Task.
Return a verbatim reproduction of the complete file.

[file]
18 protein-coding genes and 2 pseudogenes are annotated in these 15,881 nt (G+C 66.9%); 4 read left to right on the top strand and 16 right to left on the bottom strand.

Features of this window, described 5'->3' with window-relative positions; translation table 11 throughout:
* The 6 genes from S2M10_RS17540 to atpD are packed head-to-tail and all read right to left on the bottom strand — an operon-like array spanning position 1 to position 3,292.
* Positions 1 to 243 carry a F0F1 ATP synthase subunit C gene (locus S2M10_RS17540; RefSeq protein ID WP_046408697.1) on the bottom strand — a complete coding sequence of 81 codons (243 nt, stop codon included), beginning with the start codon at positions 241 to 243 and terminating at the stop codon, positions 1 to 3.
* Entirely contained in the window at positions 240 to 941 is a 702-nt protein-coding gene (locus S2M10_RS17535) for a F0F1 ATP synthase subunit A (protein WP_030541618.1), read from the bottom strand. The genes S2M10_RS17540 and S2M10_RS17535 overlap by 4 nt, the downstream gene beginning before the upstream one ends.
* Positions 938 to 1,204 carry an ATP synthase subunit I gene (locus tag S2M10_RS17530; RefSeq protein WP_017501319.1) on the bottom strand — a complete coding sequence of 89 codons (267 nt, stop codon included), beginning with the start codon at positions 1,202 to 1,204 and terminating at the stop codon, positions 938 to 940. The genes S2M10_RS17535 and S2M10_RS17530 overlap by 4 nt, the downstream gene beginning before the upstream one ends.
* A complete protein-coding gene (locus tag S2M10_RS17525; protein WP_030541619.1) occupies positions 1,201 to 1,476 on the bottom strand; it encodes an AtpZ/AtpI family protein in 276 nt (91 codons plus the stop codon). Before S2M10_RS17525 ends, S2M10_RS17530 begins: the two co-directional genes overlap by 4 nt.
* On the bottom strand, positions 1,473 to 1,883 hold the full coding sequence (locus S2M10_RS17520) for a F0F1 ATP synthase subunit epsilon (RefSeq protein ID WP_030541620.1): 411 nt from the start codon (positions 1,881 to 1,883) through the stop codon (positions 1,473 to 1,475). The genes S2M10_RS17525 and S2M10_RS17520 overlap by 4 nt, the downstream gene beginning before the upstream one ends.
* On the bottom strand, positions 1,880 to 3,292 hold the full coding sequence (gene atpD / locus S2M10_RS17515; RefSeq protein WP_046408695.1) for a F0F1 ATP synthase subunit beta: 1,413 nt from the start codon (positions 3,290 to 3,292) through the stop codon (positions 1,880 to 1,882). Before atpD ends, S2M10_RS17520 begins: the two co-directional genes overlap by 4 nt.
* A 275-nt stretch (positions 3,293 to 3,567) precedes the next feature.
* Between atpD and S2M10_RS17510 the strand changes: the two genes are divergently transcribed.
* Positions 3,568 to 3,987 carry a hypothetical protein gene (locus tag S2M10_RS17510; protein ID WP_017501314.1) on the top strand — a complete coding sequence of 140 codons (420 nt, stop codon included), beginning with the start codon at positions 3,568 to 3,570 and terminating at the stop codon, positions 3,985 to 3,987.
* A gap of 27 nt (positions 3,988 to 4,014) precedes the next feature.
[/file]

18 protein-coding genes and 2 pseudogenes are annotated in these 15,881 nt (G+C 66.9%); 4 read left to right on the top strand and 16 right to left on the bottom strand.

Features of this window, described 5'->3' with window-relative positions; translation table 11 throughout:
* The 6 genes from S2M10_RS17540 to atpD are packed head-to-tail and all read right to left on the bottom strand — an operon-like array spanning position 1 to position 3,292.
* Positions 1 to 243 carry a F0F1 ATP synthase subunit C gene (locus S2M10_RS17540; RefSeq protein ID WP_046408697.1) on the bottom strand — a complete coding sequence of 81 codons (243 nt, stop codon included), beginning with the start codon at positions 241 to 243 and terminating at the stop codon, positions 1 to 3.
* Entirely contained in the window at positions 240 to 941 is a 702-nt protein-coding gene (locus S2M10_RS17535) for a F0F1 ATP synthase subunit A (protein WP_030541618.1), read from the bottom strand. The genes S2M10_RS17540 and S2M10_RS17535 overlap by 4 nt, the downstream gene beginning before the upstream one ends.
* Positions 938 to 1,204 carry an ATP synthase subunit I gene (locus tag S2M10_RS17530; RefSeq protein WP_017501319.1) on the bottom strand — a complete coding sequence of 89 codons (267 nt, stop codon included), beginning with the start codon at positions 1,202 to 1,204 and terminating at the stop codon, positions 938 to 940. The genes S2M10_RS17535 and S2M10_RS17530 overlap by 4 nt, the downstream gene beginning before the upstream one ends.
* A complete protein-coding gene (locus tag S2M10_RS17525; protein WP_030541619.1) occupies positions 1,201 to 1,476 on the bottom strand; it encodes an AtpZ/AtpI family protein in 276 nt (91 codons plus the stop codon). Before S2M10_RS17525 ends, S2M10_RS17530 begins: the two co-directional genes overlap by 4 nt.
* On the bottom strand, positions 1,473 to 1,883 hold the full coding sequence (locus S2M10_RS17520) for a F0F1 ATP synthase subunit epsilon (RefSeq protein ID WP_030541620.1): 411 nt from the start codon (positions 1,881 to 1,883) through the stop codon (positions 1,473 to 1,475). The genes S2M10_RS17525 and S2M10_RS17520 overlap by 4 nt, the downstream gene beginning before the upstream one ends.
* On the bottom strand, positions 1,880 to 3,292 hold the full coding sequence (gene atpD / locus S2M10_RS17515; RefSeq protein WP_046408695.1) for a F0F1 ATP synthase subunit beta: 1,413 nt from the start codon (positions 3,290 to 3,292) through the stop codon (positions 1,880 to 1,882). Before atpD ends, S2M10_RS17520 begins: the two co-directional genes overlap by 4 nt.
* A 275-nt stretch (positions 3,293 to 3,567) precedes the next feature.
* Between atpD and S2M10_RS17510 the strand changes: the two genes are divergently transcribed.
* Positions 3,568 to 3,987 carry a hypothetical protein gene (locus tag S2M10_RS17510; protein ID WP_017501314.1) on the top strand — a complete coding sequence of 140 codons (420 nt, stop codon included), beginning with the start codon at positions 3,568 to 3,570 and terminating at the stop codon, positions 3,985 to 3,987.
* A gap of 27 nt (positions 3,988 to 4,014) precedes the next feature.